Riding the bus in Milan isn’t a challenge if you’ve ever ridden a bus in another city. The thing that sometimes makes the bus less appealing to tourists is that if you’re not familiar with a city you may not know when to get off the bus you’re on.
The Metro stops at every station – buses don’t pull over at every stop on their route.
There are 79 bus lines in Milan, so if your hotel or the attraction you want to see isn’t near a Metro station or a tram stop then it’s likely there’s a bus stop nearby. Like the trams in Milan, bus lines have numbers and names, and the names correspond to the two stations at either end of that line. After you determine the bus line you need, you’ll need to trace the route to the end of the line to see what the direction you need is called.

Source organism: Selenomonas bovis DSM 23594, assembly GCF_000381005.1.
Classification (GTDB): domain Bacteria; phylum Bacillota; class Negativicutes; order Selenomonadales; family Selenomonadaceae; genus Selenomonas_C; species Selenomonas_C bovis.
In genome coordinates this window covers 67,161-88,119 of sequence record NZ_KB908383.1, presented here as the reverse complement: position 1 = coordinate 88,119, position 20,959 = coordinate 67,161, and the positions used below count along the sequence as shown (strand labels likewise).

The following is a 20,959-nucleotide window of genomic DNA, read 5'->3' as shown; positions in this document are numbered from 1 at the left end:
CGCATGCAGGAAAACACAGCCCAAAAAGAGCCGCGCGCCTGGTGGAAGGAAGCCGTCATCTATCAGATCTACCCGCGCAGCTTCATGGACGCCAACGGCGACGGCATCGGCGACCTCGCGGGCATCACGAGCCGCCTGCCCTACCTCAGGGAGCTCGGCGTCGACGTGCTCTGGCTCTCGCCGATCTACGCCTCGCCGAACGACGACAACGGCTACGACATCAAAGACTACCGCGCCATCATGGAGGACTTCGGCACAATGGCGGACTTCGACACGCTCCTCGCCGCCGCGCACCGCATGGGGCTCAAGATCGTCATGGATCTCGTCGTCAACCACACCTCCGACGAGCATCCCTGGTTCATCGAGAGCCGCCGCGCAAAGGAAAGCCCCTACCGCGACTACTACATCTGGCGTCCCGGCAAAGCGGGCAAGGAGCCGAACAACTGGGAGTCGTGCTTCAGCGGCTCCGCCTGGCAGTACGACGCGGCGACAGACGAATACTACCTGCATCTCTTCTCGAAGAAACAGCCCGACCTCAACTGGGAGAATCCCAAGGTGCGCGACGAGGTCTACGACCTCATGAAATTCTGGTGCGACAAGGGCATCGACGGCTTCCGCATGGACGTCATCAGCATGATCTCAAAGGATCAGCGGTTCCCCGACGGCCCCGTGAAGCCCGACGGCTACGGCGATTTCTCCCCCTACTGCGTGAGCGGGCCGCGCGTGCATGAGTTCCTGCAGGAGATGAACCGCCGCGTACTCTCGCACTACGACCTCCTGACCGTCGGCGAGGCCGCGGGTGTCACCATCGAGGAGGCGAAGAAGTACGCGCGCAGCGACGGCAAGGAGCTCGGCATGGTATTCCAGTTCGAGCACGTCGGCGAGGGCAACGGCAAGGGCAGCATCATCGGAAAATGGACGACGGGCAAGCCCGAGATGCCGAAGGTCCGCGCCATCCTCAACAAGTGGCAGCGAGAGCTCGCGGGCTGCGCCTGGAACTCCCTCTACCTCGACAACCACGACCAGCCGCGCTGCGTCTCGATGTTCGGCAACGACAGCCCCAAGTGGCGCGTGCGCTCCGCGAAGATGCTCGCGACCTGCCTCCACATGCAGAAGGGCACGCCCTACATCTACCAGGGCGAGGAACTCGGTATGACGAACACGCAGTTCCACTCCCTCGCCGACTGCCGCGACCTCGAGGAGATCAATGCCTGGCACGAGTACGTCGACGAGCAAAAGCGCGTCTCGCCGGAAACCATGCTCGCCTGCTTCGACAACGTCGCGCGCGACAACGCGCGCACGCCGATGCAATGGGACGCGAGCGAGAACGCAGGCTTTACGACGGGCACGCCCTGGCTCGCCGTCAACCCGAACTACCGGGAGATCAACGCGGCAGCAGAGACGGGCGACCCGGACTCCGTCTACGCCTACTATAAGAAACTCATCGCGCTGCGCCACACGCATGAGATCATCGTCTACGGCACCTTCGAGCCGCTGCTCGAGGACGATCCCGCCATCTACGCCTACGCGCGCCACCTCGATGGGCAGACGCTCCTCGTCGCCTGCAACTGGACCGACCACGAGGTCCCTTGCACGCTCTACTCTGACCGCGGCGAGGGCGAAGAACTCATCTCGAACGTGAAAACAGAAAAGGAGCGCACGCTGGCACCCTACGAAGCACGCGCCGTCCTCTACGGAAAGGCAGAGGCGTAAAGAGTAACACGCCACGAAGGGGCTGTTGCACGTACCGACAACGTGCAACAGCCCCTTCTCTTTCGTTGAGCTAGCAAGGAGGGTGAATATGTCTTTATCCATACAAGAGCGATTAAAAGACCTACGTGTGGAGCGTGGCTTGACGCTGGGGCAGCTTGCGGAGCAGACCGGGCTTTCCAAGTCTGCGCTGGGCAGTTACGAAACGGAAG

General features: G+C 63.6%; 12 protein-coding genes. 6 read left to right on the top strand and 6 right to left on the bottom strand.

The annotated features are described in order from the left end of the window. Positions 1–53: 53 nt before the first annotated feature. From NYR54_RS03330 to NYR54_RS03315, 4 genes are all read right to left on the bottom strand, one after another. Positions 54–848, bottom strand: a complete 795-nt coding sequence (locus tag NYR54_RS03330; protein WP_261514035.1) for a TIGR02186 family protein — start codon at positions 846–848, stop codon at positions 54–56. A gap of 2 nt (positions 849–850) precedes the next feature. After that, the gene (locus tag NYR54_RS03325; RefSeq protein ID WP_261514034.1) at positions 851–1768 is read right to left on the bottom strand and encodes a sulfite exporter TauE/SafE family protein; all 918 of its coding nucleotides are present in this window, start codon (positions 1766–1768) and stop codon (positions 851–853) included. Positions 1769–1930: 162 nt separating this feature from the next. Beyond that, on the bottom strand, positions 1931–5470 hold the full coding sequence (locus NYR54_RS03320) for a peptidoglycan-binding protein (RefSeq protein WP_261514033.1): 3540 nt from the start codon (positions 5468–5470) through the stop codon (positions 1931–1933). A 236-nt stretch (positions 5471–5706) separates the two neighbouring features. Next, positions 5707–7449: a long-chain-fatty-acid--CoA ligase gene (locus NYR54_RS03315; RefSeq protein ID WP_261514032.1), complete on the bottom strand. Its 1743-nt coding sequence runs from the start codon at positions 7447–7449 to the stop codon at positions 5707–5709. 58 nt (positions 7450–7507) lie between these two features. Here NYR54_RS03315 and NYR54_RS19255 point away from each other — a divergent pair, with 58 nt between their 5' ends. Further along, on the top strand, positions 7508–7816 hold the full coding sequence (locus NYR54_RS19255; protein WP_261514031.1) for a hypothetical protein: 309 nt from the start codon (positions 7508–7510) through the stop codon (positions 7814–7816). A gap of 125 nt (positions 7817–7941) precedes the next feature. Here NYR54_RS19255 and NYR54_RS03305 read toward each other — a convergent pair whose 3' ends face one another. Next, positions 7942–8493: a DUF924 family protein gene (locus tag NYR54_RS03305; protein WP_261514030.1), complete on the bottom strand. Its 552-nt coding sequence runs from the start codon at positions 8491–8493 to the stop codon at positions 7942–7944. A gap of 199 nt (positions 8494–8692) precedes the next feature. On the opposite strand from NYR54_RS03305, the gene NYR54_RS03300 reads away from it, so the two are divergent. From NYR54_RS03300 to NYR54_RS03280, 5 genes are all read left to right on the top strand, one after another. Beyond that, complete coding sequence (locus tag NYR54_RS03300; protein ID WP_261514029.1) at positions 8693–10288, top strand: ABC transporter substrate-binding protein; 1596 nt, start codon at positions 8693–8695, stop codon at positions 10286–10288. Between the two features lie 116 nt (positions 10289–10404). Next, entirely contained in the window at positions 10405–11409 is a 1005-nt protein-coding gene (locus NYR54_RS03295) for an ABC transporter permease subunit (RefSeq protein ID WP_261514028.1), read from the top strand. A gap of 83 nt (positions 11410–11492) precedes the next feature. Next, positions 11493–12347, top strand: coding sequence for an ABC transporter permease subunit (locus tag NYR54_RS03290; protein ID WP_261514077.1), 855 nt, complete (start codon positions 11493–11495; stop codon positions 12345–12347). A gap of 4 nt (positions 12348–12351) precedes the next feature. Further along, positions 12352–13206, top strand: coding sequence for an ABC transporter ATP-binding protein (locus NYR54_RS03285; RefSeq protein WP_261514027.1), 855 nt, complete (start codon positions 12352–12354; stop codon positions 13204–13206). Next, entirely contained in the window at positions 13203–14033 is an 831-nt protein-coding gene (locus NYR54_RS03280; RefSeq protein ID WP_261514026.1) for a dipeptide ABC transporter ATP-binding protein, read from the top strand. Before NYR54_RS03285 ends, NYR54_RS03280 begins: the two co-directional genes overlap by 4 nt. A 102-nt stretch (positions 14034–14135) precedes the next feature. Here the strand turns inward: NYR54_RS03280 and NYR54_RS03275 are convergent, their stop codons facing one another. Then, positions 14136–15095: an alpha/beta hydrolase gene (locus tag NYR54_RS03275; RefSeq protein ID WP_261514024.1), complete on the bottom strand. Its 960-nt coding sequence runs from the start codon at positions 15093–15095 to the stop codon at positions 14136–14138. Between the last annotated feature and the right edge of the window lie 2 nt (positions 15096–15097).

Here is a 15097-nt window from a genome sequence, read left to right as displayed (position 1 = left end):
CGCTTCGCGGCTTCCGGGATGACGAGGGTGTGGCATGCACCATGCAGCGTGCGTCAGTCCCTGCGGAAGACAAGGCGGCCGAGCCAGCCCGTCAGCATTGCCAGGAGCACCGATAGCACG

Bus stops in Milan aren’t always easy to spot, because they don’t tend to be shelters the same way that many tram stops are sheltered. Keep an eye out and you’ll start to notice poles with signs that have bus numbers and stops listed for each line that stops there. The name of the stop you’re standing in front of will typically be highlighted or outlined on the list of stops.
Buses only stop if there’s someone waiting to board that bus, or someone on the bus who needs to get off. If you’re at a stop that’s served by multiple bus lines, look for the number of the line you want at the top of the bus. When you see your line, step toward the curb to indicate to the driver that you’re waiting for that bus. If you’re on the bus, press one of the buttons on board to request that the bus stop at the next point on the route.